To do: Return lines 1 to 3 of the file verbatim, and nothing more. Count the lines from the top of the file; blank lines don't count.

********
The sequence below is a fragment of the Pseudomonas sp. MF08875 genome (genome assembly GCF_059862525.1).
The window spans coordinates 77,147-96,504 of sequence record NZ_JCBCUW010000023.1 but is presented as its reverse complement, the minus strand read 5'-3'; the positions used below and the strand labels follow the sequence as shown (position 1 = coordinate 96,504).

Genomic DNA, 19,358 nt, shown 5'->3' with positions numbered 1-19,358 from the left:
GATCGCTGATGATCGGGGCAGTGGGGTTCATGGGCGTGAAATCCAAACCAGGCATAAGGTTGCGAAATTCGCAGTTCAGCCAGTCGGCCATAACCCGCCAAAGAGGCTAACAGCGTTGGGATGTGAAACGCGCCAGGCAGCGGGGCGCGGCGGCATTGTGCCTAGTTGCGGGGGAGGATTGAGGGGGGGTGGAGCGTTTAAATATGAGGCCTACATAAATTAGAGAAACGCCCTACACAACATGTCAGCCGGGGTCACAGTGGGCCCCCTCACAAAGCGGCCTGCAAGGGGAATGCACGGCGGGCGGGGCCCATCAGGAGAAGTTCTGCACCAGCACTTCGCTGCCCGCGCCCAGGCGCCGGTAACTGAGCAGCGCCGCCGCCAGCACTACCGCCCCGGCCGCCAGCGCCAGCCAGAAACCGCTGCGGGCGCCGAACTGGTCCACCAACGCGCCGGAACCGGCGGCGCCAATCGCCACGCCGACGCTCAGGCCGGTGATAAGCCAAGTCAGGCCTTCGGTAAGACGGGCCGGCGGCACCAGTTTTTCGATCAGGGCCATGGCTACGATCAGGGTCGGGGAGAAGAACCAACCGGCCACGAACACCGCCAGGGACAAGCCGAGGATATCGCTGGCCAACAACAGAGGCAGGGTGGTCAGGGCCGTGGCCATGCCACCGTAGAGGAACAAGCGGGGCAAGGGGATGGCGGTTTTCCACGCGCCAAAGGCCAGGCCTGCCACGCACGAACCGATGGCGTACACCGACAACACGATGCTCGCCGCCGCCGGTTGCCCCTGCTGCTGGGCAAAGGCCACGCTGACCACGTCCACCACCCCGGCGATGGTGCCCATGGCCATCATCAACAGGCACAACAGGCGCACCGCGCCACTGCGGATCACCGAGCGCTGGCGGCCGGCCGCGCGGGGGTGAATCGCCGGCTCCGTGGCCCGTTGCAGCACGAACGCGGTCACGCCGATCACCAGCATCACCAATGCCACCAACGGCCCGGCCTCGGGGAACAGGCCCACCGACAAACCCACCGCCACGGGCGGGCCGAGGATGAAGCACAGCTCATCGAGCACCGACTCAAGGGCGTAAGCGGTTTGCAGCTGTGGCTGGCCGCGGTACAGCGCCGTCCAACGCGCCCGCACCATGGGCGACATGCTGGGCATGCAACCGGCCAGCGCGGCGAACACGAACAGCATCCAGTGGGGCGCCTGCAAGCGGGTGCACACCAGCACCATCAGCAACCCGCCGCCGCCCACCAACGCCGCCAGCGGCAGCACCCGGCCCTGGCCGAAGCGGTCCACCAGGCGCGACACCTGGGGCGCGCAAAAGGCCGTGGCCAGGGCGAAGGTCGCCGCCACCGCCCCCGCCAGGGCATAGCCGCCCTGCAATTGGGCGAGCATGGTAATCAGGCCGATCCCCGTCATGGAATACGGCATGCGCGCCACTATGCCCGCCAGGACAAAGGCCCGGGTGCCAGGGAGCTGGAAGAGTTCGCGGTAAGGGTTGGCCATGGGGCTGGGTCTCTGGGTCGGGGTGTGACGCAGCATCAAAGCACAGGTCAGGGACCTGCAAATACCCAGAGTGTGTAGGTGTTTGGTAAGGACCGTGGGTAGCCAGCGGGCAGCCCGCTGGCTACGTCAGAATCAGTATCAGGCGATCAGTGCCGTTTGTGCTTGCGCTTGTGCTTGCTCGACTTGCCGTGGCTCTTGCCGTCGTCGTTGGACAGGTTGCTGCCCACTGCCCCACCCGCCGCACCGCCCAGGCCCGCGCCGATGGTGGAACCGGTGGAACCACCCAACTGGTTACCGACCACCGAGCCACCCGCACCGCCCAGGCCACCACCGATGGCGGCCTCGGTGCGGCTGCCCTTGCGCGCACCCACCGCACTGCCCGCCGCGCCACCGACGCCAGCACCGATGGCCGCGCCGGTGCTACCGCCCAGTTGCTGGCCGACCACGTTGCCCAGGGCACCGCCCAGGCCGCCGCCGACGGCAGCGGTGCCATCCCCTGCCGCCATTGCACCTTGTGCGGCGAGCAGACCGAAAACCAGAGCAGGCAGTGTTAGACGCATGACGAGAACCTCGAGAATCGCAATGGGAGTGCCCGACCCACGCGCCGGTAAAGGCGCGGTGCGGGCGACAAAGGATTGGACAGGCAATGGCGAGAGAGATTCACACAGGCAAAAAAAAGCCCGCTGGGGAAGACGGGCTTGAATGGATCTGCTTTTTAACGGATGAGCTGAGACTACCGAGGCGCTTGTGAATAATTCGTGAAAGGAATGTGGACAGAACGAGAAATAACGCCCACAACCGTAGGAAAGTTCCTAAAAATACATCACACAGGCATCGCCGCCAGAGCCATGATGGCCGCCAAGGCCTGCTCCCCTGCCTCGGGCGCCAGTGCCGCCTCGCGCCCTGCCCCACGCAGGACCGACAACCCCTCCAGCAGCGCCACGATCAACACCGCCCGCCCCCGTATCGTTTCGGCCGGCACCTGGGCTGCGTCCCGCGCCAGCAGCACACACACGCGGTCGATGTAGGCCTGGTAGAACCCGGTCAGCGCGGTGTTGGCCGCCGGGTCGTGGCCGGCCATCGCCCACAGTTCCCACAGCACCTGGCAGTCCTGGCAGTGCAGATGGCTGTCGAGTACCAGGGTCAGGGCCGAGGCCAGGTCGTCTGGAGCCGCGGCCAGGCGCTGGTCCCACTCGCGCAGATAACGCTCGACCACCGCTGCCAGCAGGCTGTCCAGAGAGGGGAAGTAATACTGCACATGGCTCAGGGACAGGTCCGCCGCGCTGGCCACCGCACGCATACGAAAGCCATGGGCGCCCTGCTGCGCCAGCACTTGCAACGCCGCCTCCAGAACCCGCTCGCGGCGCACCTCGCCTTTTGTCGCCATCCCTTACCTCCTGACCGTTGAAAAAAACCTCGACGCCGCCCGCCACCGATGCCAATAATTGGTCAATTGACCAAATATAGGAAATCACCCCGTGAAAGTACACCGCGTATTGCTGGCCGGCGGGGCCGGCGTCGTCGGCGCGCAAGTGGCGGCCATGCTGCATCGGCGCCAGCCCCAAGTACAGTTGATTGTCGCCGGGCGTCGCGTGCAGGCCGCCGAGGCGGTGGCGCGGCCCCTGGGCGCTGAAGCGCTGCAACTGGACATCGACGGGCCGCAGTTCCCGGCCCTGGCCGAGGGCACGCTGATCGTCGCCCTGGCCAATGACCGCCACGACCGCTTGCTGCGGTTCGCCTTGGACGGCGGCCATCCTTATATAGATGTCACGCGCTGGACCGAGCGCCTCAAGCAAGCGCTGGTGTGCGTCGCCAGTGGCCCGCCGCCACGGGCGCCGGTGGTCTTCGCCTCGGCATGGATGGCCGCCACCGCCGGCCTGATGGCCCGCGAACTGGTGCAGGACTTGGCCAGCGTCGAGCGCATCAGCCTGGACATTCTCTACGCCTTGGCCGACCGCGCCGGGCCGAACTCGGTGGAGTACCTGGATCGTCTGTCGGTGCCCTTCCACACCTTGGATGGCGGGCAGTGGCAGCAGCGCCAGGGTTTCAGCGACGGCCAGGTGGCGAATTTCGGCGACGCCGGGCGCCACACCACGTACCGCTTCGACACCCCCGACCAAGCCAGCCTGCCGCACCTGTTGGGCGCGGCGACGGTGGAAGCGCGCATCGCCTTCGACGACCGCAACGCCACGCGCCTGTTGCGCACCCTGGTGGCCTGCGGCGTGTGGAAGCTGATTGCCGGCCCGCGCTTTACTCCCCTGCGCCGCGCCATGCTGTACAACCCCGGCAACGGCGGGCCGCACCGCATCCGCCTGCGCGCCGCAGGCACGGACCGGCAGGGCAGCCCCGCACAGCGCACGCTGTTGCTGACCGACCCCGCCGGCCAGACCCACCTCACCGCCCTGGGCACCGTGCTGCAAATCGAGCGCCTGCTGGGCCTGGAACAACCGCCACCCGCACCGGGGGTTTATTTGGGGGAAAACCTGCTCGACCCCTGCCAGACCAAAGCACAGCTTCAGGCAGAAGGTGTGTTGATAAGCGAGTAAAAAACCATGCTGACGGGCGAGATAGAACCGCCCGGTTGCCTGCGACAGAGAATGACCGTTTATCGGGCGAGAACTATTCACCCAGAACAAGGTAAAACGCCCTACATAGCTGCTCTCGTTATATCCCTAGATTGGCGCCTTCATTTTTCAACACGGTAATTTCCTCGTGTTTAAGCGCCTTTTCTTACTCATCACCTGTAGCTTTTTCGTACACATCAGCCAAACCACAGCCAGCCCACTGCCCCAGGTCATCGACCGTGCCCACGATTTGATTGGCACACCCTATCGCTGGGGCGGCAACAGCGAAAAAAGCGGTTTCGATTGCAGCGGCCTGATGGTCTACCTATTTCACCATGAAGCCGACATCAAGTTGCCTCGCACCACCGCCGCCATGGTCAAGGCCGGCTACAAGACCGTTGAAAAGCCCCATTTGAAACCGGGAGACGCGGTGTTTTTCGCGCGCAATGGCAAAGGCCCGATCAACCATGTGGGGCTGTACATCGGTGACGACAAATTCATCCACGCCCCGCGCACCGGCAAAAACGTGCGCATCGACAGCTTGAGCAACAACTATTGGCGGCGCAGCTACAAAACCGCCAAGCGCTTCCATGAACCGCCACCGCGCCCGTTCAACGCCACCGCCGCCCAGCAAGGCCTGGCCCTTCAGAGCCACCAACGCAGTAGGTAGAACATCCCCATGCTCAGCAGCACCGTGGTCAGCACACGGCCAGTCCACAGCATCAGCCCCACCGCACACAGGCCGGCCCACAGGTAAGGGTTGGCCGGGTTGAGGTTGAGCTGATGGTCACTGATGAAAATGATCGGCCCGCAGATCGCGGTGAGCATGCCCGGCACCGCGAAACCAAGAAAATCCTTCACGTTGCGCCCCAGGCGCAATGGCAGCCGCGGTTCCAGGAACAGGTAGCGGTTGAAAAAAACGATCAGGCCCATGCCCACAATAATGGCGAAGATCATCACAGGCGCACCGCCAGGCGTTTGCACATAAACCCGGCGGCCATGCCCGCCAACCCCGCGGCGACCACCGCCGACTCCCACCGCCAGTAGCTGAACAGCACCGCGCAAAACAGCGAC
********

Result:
The sequence below is a fragment of the Pseudomonas sp. MF08875 genome (genome assembly GCF_059862525.1).
The window spans coordinates 77,147-96,504 of sequence record NZ_JCBCUW010000023.1 but is presented as its reverse complement, the minus strand read 5'-3'; the positions used below and the strand labels follow the sequence as shown (position 1 = coordinate 96,504).

Genomic DNA, 19,358 nt, shown 5'->3' with positions numbered 1-19,358 from the left: